Blockchain technologies will reach a tipping point in 2025 and be adopted at scale across the global economy, boosting GDP by nearly $2trn (£1.5trn) over the next decade, forecasts by PricewaterhouseCoopers (PwC) suggest.
In a report published yesterday, PwC said that blockchain has the potential to increase global GDP by $1.76trn over the next 10 years, with the tracking and tracing of products and services having the largest economic impact, providing $962bn.
Payments and financial services – including the use of digital currencies and supporting financial inclusion – have the next highest economic potential, providing $433bn, followed by identity management on $224bn.
Steve Davies, global leader for blockchain at PwC UK, highlighted how the COVID-19 crisis has accelerated many disruptive trends as companies look to build back from the pandemic.
“Blockchain technology has long been associated with cryptocurrencies such as Bitcoin, but there is so much more that it has to offer, particularly in how public and private organisations secure, share and use data,” he continued.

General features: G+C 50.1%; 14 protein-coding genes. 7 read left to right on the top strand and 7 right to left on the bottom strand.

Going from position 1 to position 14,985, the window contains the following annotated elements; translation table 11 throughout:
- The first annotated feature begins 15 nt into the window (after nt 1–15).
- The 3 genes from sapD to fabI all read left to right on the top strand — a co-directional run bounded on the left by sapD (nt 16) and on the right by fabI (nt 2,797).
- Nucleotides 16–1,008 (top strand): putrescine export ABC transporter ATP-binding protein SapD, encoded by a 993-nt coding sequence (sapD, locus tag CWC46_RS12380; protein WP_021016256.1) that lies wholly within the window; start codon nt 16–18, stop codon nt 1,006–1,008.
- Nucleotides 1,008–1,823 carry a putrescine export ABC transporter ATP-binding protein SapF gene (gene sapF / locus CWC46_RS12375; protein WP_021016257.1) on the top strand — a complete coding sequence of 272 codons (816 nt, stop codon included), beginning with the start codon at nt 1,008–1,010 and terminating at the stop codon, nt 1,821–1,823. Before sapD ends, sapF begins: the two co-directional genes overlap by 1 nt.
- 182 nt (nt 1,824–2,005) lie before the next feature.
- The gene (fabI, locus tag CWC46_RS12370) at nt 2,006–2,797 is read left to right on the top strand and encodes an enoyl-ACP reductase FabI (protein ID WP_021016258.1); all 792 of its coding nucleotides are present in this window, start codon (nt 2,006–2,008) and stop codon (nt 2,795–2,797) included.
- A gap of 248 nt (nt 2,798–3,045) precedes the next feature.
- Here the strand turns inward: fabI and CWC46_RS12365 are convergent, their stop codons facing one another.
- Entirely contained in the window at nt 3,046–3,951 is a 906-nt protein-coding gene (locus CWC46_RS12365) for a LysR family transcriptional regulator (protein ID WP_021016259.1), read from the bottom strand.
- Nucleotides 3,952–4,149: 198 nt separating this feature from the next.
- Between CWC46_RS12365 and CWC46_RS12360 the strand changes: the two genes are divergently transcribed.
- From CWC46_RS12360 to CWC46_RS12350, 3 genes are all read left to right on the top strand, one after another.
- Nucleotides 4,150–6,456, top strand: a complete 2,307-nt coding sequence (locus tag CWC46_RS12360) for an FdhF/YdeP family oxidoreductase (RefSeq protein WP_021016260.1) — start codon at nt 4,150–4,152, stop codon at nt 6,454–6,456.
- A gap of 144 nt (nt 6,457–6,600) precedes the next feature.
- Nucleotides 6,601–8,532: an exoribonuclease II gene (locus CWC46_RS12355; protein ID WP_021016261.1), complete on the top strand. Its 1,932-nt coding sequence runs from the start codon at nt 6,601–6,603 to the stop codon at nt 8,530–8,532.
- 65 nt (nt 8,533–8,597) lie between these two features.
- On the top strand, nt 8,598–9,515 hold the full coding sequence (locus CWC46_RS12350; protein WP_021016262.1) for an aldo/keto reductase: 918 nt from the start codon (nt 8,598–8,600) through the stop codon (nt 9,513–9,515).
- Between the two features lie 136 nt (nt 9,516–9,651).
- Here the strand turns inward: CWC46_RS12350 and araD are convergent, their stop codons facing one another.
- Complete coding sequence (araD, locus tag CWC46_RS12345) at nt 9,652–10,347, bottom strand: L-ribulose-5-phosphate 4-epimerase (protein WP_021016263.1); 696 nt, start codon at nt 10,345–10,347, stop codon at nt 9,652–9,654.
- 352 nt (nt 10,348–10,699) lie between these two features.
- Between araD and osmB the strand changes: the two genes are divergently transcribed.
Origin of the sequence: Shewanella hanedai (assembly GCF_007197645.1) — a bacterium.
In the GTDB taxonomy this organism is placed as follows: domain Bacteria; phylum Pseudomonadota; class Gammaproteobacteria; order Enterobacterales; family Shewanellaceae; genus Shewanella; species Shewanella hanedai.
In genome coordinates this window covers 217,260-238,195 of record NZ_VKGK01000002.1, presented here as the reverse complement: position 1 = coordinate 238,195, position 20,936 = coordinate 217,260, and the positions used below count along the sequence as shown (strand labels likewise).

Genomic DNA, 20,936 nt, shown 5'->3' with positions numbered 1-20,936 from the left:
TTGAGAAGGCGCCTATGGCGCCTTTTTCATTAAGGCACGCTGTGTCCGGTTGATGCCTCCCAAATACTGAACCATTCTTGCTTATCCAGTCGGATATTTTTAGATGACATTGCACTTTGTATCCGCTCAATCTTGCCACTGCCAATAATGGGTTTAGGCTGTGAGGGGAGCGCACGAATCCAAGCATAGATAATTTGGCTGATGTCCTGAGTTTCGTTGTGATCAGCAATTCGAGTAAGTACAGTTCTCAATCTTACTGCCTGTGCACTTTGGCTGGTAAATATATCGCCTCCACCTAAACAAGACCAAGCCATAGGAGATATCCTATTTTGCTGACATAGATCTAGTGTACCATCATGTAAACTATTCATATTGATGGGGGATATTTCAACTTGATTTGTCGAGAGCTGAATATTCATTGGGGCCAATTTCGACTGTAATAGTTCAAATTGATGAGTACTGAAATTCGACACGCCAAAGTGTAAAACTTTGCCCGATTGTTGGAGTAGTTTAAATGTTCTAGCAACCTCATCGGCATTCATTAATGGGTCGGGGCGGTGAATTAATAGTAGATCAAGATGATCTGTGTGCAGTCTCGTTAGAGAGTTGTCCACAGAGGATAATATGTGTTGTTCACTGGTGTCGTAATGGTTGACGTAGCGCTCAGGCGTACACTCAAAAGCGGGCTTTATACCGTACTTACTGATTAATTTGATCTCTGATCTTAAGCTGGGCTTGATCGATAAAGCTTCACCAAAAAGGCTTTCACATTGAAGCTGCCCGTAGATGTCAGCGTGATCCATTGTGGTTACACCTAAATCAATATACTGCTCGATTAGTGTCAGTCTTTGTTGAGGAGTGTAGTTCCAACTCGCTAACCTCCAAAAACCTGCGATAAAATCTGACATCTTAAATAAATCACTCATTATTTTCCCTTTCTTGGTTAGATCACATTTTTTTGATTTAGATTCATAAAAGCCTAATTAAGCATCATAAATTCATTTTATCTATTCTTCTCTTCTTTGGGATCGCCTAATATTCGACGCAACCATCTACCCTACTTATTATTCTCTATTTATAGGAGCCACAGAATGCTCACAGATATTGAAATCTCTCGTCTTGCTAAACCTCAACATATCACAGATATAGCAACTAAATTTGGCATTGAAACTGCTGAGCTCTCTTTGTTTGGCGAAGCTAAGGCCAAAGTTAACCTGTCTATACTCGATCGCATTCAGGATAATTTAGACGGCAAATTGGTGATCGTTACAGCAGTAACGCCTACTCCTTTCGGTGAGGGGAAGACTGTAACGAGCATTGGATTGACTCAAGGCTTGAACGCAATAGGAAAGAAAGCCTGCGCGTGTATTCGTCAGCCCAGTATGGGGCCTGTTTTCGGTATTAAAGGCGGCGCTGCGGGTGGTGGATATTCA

“The analysis shows the potential for blockchain to support organisations in how they rebuild and reconfigure their operations underpinned by improvements in trust, transparency and efficiency across organisations and society.”
The report gauges the technology’s potential to create value across industry, from healthcare, government and public services, to manufacturing, finance, logistics and retail.
In terms of individual countries, the analysis suggests that blockchain could have the highest potential net benefit in China ($440bn) and the US($407bn), although Germany, Japan, the UK, India, and France are also estimated to have potential benefits of over $50bn.
However, PwC warned that blockchain projects will need c-suite support to work, and that its energy overhead will need to be managed as firms look to cut emissions.
Davies said: “One of the biggest mistakes organisations can make with implementing emerging technologies is to leave it in the realm of the enthusiast in the team.
“Establishing proof of concept uses which can be extended and scaled, if successful, will enable businesses to identify the value, while building trust and transparency in the solution to deliver on blockchain’s potential.”
Image credit: iStock
Author: Chris Seekings